Lately, a lot of people have asked me if I run with or without music. And my first response was “Of course, I can’t run without it.” I always assumed the music kept me entertained or made the run go by faster; until I was forced to run in silence. I have gone through a lot of various mp3 players. Most of the time, they get water in them or just crash after years of use. While training for the Philadelphia marathon I was forced to run my long runs and weekly tempo’s with no music at all. I told myself it was temporary and that I would buy a $50 iPod shuffle a few days prior to the marathon to keep me entertained. (I didn’t want to chance breaking it during training.) After all, was it possible to get through a long run without hearing Rihanna sing sweet melodies in my ear?
So I set out on my 18 to 23 mile runs and found out it was…peaceful. I found myself taking in my surroundings and because I could hear the sounds around me, I focused on them. What pattern is that guy trying to mow his lawn in? Why are they putting a stop sign in on that street? Why are all of these dogs barking at the wind? The long runs felt good music-less. I started to enjoy it. This I saw as my benefit to having a broken iPod. Continue reading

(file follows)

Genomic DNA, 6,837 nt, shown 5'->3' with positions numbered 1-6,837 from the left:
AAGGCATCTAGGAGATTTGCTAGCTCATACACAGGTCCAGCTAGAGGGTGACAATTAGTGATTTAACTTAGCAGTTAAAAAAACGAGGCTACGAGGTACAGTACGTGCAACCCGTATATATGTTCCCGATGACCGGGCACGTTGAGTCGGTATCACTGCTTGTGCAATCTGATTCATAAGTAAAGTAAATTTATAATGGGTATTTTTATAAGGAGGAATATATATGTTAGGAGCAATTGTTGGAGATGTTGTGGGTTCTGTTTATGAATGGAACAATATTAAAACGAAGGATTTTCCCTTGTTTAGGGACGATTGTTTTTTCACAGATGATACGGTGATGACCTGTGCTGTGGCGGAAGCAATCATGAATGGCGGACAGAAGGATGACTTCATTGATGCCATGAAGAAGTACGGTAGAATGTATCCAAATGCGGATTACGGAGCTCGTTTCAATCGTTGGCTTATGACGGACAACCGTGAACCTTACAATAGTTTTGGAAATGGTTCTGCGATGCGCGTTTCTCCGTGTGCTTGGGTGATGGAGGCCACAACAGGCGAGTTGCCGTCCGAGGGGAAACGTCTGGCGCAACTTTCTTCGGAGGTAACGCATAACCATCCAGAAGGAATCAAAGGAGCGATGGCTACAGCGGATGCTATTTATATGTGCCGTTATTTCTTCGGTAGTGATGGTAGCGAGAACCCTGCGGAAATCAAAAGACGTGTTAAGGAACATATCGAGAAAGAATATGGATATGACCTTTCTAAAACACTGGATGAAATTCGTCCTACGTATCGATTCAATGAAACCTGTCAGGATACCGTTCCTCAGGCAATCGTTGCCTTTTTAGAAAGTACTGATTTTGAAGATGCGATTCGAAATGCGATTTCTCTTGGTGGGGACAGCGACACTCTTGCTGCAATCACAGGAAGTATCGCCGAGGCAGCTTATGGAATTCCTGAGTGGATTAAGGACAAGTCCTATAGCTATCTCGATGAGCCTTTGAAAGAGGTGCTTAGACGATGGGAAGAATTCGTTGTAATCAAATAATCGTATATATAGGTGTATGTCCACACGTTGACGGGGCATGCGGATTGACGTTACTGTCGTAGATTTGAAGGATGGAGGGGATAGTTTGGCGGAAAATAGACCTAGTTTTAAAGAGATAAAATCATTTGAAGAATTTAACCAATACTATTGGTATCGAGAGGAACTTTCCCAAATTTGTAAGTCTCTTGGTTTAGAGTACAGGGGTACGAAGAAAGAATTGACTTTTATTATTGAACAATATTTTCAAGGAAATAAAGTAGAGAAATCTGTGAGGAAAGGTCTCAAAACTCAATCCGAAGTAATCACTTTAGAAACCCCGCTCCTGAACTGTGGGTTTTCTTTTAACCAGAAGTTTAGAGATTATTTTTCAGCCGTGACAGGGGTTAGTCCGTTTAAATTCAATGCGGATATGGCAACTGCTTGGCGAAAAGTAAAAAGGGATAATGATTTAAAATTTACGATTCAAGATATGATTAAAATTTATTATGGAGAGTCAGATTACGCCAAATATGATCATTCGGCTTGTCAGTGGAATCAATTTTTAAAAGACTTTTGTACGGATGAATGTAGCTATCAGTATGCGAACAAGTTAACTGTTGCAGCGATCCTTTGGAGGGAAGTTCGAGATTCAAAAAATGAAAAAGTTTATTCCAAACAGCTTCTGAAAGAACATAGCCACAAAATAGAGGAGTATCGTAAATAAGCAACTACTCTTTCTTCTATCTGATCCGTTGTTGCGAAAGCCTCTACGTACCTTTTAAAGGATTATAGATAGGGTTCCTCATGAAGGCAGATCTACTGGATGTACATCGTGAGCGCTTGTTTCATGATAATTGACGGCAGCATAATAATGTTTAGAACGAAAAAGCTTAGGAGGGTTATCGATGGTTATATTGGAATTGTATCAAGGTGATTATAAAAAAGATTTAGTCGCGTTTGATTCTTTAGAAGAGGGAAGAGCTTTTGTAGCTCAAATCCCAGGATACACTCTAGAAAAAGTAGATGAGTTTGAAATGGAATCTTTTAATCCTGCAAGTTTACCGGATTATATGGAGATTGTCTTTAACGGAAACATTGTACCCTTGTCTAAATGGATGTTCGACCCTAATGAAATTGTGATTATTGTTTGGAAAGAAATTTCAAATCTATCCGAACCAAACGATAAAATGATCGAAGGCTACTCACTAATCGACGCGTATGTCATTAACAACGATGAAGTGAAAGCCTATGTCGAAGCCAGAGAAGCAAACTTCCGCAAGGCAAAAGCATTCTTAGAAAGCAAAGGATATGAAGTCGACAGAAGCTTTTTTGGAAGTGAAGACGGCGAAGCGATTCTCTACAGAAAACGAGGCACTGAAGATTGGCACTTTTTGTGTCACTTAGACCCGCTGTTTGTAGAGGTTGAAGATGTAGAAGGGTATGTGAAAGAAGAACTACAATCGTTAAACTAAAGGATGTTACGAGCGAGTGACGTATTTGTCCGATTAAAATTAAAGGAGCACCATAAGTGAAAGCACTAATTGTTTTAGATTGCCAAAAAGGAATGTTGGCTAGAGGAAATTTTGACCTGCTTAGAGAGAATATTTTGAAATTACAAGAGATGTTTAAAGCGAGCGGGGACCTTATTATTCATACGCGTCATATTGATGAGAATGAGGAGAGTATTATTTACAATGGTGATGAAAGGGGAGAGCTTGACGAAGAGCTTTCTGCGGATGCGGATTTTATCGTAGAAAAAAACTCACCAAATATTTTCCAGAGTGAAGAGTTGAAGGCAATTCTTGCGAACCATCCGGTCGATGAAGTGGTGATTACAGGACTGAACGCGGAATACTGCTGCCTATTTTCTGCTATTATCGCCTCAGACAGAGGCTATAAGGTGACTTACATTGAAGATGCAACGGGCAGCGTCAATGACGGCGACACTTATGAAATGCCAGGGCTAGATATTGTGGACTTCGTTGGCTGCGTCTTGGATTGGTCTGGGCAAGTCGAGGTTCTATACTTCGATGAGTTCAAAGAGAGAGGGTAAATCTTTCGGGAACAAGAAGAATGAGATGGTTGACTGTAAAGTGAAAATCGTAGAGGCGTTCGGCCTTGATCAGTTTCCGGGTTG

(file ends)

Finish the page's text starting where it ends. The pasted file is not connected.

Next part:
I never seem to think about manners as it pertains to racing until the first few miles of a race. Off days, practice runs, even group runs….the thought never crosses my mind. It’s not until those first few miles of a race that I always think I need to write these rules down so that everyone knows what is appropriate and best for the racing field. So here is my take on proper racing etiquette.
1. Don’t jump corrals.
Corrals are set up for a reason. They have a purpose. And you should be honest when submitting your anticipated finish time. By jumping corrals or putting a faster finish time than you can do; you are hurting those runners that worked hard to get into that corral. You will slow the race field down. The beginning of a race is crowded to begin with so it makes it more difficult to have to navigate around slower runners.
2. Don’t spit in the crowds.
Yes, I have felt spit on me on more than one occasion. Despite what you think of your accuracy, there is always a wind or crowd factor. If you need to spit, move to the edge and spit on sidewalk and ensure no one else is coming up next to you.
3. Watch the elbows.
Why people run with really wide elbows I’ll never know. But they do. In that case, be cautious of the people around you. Don’t try to pass a herd of tightly packed runners with wide elbows. Yeah, it hurts to get hit in the chest with your bony elbow.